Greenville, TX – Years ago, back when lawnmowers were powered by nothing more than sheer human strength, maintaining your lawn seemed much less complicated than it is today. There's enough lawn and garden equipment on the market today to completely take over a garage. There are also many different types of grasses available today--each having its own maintenance requirement. So how does a person know what to do when it comes to keeping their lawn looking its best? Here are a few basic and simple steps to follow.
First, you need to know what type of grass you have. Is it a warm-season grass--maybe St. Augustine or Centipede? Or do you have a cool-season grass like Fescue or Rye? Warm-season grasses grow best in temperatures ranging between 80-95 degrees and have high growth rates in summer; whereas cool-season grasses grow best at 60-75 degrees and peak in spring and fall. A word of caution, a warm-season grass does not mean the grass grows best in full sun. For instance; St. Augustine, a warm-season grass, will tolerate shade. However, Bermuda, also a warm-season grass, has a poor shade tolerance.
No matter what type of grass you have, most experts agree, it's best to water your lawn infrequently and deep rather than watering a little every day. Light and frequent watering produces weak, shallow roots, and your lawn is more susceptible to stress. Early morning is the best time to water because temperatures and water loss from evaporation are low. Watering in the evening makes grass susceptible to fungal diseases because the grass remains wet throughout the night. Most of the time, you only need to observe your lawn to determine when to water it; however, the general rule of thumb is to apply enough water to wet the top 3-6 inches of soil once or twice a week, depending on temperatures.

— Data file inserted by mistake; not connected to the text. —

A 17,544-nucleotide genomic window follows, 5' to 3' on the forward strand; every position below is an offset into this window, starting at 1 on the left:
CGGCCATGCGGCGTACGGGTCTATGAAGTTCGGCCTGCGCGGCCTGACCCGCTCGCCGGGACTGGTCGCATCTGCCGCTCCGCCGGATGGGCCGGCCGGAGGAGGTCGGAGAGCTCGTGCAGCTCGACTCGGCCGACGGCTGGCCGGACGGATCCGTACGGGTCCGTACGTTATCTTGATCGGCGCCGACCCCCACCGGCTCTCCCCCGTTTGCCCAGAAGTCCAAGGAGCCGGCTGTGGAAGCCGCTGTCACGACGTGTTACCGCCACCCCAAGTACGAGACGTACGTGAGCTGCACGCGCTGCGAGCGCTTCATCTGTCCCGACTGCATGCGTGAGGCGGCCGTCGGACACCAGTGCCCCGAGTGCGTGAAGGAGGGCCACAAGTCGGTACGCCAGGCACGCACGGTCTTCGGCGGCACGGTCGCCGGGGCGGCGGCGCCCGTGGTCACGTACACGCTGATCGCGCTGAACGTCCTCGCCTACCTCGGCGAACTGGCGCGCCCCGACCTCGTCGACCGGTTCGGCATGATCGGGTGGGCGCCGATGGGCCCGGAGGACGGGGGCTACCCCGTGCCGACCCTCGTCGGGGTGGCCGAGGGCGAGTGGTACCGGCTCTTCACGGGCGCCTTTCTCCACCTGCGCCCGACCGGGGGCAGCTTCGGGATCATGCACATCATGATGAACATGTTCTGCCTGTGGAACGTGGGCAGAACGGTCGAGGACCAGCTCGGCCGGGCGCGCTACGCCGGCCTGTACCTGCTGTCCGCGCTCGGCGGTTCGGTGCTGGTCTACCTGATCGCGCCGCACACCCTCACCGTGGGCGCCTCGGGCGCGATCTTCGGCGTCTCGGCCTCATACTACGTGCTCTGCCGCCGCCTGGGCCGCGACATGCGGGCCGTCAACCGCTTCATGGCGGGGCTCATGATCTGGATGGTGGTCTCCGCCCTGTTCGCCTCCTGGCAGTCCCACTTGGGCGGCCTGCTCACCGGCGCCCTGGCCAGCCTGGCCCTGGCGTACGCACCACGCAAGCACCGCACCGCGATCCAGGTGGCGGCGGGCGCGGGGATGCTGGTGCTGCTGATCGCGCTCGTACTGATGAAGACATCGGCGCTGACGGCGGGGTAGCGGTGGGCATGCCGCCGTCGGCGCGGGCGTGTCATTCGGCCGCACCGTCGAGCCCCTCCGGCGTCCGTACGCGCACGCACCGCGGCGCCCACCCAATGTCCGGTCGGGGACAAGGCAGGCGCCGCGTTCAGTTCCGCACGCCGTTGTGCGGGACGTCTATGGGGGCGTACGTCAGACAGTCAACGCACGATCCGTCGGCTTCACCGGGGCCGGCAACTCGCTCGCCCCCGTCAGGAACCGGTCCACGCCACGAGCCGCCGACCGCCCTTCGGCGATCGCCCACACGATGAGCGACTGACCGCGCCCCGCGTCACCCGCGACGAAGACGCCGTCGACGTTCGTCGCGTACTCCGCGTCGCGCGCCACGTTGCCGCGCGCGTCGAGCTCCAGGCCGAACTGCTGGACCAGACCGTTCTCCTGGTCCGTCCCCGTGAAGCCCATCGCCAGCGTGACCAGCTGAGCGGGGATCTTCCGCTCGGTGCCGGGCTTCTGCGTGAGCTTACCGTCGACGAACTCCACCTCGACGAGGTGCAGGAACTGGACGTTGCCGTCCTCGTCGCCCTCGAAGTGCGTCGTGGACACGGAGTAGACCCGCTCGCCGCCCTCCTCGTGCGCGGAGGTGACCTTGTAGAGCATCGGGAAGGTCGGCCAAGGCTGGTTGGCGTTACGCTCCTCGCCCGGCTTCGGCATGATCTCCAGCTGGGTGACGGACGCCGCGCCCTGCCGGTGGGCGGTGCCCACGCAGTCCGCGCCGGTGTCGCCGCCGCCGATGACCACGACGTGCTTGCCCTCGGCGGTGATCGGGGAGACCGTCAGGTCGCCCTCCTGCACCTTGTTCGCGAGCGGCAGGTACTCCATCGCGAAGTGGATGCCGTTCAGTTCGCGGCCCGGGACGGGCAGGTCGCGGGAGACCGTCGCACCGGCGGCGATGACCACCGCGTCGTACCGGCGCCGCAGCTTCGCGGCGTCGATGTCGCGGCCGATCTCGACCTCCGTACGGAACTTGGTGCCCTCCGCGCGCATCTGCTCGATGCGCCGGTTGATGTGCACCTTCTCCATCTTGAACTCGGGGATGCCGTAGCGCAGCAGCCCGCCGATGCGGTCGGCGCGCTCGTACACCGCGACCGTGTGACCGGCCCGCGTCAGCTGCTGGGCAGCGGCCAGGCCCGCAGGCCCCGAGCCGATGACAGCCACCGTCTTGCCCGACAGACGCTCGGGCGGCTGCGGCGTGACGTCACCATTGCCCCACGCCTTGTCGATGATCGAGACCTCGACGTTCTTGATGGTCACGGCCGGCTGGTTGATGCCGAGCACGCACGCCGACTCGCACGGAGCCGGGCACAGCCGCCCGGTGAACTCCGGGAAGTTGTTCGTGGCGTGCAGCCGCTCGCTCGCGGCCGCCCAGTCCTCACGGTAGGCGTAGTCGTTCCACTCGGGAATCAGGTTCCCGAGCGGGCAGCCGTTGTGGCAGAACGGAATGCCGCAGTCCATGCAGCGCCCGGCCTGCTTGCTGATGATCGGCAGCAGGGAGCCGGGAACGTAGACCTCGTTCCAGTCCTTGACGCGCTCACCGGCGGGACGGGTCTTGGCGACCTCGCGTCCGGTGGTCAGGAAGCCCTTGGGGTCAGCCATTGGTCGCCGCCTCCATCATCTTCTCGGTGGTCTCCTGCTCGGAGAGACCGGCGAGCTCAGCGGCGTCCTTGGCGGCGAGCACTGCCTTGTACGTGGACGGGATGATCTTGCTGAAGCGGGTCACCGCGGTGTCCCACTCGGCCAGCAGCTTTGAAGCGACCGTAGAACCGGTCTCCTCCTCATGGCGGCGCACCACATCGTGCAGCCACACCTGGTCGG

Fertilization requirements also vary among grass types. If you've ever used the wrong type of fertilizer, you know how devastating the effects can be to your lawn. Always check the label to be sure you are using the appropriate fertilizer for your type of grass. If you're not sure what type of grass you have, take a few blades of grass to your county extension office or local garden center. They can identify your grass and help you select the right fertilizer.
When mowing your lawn, avoid mowing in the hottest part of the day. This places unnecessary stress on the lawn. Also avoid mowing your grass after a rain--cutting the grass while wet makes it more susceptible to diseases. Mowing when grass and soil are wet also causes ruts to form in the lawn. The optimum time to mow is in the evening when grass is dry and temperatures are lower.
Mowing frequency and height is determined by several factors; type of grass, rainfall amounts, fertilization rates, etc. The general rule is never cut off more than one-third of the blade height at any one time. You can plan to mow your grass at least once a week and more frequently during the growing season. Mow in long straight lines, varying the pattern on each successive mowing to prevent the same grass from being run over by the lawnmower wheels. This will help eliminate ruts in your lawn.
One of the best things you can do for your lawn is to have a soil test performed. The test will reveal the pH level of the soil and help you determine its nitrogen, phosphorus and potassium requirements--three of the most common elements found in lawn fertilizers today. Once you determine the condition of your soil, you can add soil amendments and fertilizer to help ensure you have a healthy green lawn without a lot of work. Soil test kits are available for a small fee at your county extension office. For more information on turf maintenance, stop by the Texas AgriLife Extension office at 2217 Washington Street in Greenville.